Youth Olympic Games team named


Four athletes were named as part of Barbados’ contingent for the 2018 Youth Olympic Games to be held next month in Buenos Aires, Argentina.

Barbados Olympic Association (BOA) general manager and chef de mission to the Olympic games, Glyne Clarke, made the announcement this morning during a press briefing attended by Minister of Creative Economy, Culture and Sport, John King, BOA president Sandra Osborne and Daneka Headley who was appointed as an International Olympic Committee Young Change Maker.

(From left) Argentina’s ambassador Gustavo Pandiani, athletes Sarah Belle and Darian Clarke, Minister of Sports John King, BOA general manager Glyne Clarke and BOA president Sandra Osborne. (Picture by Morissa Lindsay)
(From left) Argentina’s ambassador Gustavo Pandiani, athletes Sarah Belle and Darian Clarke, Minister of Sports John King, BOA general manager Glyne Clarke and BOA president Sandra Osborne. (Picture by Morissa Lindsay)

Out of the 206 participating countries, 4000 athletes competing in 32 disciplines, talented 16-year-olds Sarah Belle of Christ Church Foundation School and Darian Clarke of the St Michael School will look to put Barbados on the world map with a podium finish in the Girls 100m hurdles and Boys 100m respectively.

The other two athletes wearing national colours are swimmers Jack Kirby and Luis Sebastian-Weekes both based at colleges in the United States of America. Kirby currently holds the national record of 26.07 seconds in the men’s 50m backstroke, which was set July this year in Barranquilla, Colombia, at the Central American and Caribbean Championships.

It is expected that 18-year-old Kirby based at Tennessee University will, therefore, give an energetic performance to improve on that record time while also giving it his all in three other events that include the 100m backstroke, the 50m and 100m freestyle.

Meanwhile, Sebastian-Weekes another household name currently at Kenyon College in Ohio, USA, will hope for a top-three finish when he takes to the pool for a competitive splash in the 50m and 100m breaststroke and the 200m individual medley.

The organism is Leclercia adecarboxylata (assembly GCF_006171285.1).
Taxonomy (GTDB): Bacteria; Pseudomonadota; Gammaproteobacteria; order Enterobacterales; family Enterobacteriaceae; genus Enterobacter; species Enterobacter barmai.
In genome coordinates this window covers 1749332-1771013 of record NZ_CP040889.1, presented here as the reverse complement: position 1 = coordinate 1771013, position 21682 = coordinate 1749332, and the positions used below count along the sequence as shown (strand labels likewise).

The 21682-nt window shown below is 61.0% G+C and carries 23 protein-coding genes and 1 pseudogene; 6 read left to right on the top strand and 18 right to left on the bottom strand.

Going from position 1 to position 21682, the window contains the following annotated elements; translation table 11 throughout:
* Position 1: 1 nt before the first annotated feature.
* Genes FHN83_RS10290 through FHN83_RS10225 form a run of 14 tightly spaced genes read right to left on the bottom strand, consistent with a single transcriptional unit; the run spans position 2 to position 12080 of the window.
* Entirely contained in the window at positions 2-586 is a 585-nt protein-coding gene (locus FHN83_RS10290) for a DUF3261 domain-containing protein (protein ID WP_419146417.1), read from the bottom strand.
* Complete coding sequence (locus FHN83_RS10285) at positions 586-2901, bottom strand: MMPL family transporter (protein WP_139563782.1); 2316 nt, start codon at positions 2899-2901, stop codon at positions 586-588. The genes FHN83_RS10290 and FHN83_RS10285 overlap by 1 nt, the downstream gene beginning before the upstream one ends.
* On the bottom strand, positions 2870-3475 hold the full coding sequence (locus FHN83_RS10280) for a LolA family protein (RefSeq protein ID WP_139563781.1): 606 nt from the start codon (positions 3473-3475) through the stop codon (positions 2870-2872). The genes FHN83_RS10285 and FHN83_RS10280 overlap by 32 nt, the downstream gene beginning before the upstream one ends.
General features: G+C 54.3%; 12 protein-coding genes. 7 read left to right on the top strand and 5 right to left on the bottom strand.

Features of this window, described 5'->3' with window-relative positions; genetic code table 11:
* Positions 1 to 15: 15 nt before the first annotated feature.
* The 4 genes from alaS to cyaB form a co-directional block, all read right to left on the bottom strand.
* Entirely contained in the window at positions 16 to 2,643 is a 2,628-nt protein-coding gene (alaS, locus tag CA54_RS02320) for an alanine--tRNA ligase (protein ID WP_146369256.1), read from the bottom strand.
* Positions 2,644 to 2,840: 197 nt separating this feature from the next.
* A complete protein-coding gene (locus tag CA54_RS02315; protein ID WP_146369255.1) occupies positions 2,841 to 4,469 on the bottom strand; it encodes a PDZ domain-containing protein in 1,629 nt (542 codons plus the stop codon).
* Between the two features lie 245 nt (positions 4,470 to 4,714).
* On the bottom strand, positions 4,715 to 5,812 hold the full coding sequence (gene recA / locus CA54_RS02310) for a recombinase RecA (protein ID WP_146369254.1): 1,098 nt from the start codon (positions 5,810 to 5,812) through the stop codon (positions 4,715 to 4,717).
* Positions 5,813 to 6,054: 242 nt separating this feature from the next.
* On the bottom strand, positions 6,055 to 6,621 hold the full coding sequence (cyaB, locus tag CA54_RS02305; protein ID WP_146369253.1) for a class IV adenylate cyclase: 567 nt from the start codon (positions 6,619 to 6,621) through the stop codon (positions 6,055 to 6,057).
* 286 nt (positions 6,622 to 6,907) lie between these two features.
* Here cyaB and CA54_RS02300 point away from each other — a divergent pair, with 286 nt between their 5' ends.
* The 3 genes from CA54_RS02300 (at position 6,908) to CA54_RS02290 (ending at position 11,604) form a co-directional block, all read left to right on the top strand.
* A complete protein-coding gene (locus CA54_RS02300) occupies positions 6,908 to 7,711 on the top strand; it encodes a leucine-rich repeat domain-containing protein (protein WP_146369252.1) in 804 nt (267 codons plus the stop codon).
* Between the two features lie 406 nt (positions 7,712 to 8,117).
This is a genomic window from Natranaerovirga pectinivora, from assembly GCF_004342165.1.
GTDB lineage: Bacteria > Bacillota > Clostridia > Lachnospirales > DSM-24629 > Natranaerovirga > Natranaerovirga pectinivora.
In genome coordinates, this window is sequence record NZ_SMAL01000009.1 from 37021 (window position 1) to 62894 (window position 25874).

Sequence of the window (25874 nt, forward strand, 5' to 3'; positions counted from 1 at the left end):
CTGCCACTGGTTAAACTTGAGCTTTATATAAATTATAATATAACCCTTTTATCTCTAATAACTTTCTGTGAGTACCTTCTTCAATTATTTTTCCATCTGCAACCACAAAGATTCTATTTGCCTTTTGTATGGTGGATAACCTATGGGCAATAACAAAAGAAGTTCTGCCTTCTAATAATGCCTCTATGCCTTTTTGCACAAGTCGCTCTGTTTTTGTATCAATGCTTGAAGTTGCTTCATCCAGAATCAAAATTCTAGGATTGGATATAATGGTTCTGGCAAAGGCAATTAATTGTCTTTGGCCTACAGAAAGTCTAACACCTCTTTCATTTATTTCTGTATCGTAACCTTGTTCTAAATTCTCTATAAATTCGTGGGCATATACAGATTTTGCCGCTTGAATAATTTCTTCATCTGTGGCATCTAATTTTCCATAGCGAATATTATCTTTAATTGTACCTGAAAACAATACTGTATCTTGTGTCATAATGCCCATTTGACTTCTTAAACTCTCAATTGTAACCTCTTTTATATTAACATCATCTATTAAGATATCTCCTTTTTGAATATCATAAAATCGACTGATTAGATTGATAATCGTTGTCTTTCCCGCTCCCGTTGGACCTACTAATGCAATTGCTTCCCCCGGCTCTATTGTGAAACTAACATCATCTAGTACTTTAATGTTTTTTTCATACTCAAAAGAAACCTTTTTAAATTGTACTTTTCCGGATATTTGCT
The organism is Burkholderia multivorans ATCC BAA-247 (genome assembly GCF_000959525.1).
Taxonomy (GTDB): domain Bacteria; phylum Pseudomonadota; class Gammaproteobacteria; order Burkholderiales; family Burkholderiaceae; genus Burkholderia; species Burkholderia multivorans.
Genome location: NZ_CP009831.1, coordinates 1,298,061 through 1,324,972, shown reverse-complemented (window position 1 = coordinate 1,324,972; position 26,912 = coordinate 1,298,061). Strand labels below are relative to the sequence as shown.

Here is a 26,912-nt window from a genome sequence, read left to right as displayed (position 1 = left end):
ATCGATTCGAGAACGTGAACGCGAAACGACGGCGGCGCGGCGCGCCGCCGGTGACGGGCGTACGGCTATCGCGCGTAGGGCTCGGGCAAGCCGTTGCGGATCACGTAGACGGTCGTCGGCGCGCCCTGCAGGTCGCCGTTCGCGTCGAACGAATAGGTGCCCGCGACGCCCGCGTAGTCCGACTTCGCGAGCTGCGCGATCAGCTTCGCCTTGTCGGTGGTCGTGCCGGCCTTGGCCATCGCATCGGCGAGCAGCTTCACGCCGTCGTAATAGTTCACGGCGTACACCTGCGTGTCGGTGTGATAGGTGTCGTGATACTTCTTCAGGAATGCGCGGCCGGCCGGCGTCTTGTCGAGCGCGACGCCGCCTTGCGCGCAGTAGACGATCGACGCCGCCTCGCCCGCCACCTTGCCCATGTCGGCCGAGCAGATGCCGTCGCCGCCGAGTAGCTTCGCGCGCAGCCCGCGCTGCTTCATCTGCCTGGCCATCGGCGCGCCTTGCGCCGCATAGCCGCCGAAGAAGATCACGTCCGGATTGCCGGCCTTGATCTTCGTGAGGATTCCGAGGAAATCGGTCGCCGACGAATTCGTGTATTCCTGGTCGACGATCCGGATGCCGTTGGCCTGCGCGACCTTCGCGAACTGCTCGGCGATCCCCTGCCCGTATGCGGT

Belle told the media she was excited about the opportunity and intended to make the most of it. While Clarke made the point that as a boy who lives in Indian Ground, St Peter, not many in his age group were that fortunate to be recognized and he was happy for the chance to represent his country.

And if the reassurances from Minister King come to fruition then many more young upcoming athletes will be afforded the same opportunity as Belle and Clarke to represent Barbados.

During his remarks, King said: “I really want to say how proud I am that you’ve made it to the Youth Olympics, the very first one in this hemisphere. Every time you open the news you can see Barbadian sportsmen, somewhere, some part of the world winning medals. This says that in the midst of all the stuff that has been going on, that our sportspersons continue against all the odds to progress. Which means that it is left to the ministry to give you the extra support that you need. I want to tell you this morning that you have that support.”

Osborne explained that the qualifying standard for the games had been onerous and commended the athletes on their achievement.

She said: “The Youth Olympic Games carry a special significance as it gives our young athletes between the ages of 14 and 18 an opportunity to compete with the best in the world as a precursor to the senior competition. Barbados has not missed an opportunity to participate in these games and to expose our juniors to international competition.

The whole idea of medalling is a different issue but I think we first have to recognize the fact that these have qualified for the games and this is a significant achievement in itself and I wish to congratulate them.”

Argentina’s ambassador to Barbados, Gustavo Pandiani, also had words of encouragement for the athletes.  While informing them about what to expect when attending the games in his homeland, Pandiani also told them that they were true ambassadors.

“Together with your enthusiasm for the sport and the passion you have for it, you bear the responsibility of representing your country, not only in my country but also in the world. The press is going to be there and you are the real ambassadors for Barbados…You represent the youth, your culture, the sport and most of all you represent the passion for something. The slogan of these games is Feel The Future. I think you have achieved many things, the fact that you have been selected and qualified for these games is enough to feel proud. The only thing left to do now is to go there and make your country prouder, do everything you can to be at the top level,” Pandiani said.

Other members of the delegation include team doctor Carl Ward, athletics coach and manager Brian Holder, swimming coach and manager, Aisha Norville.

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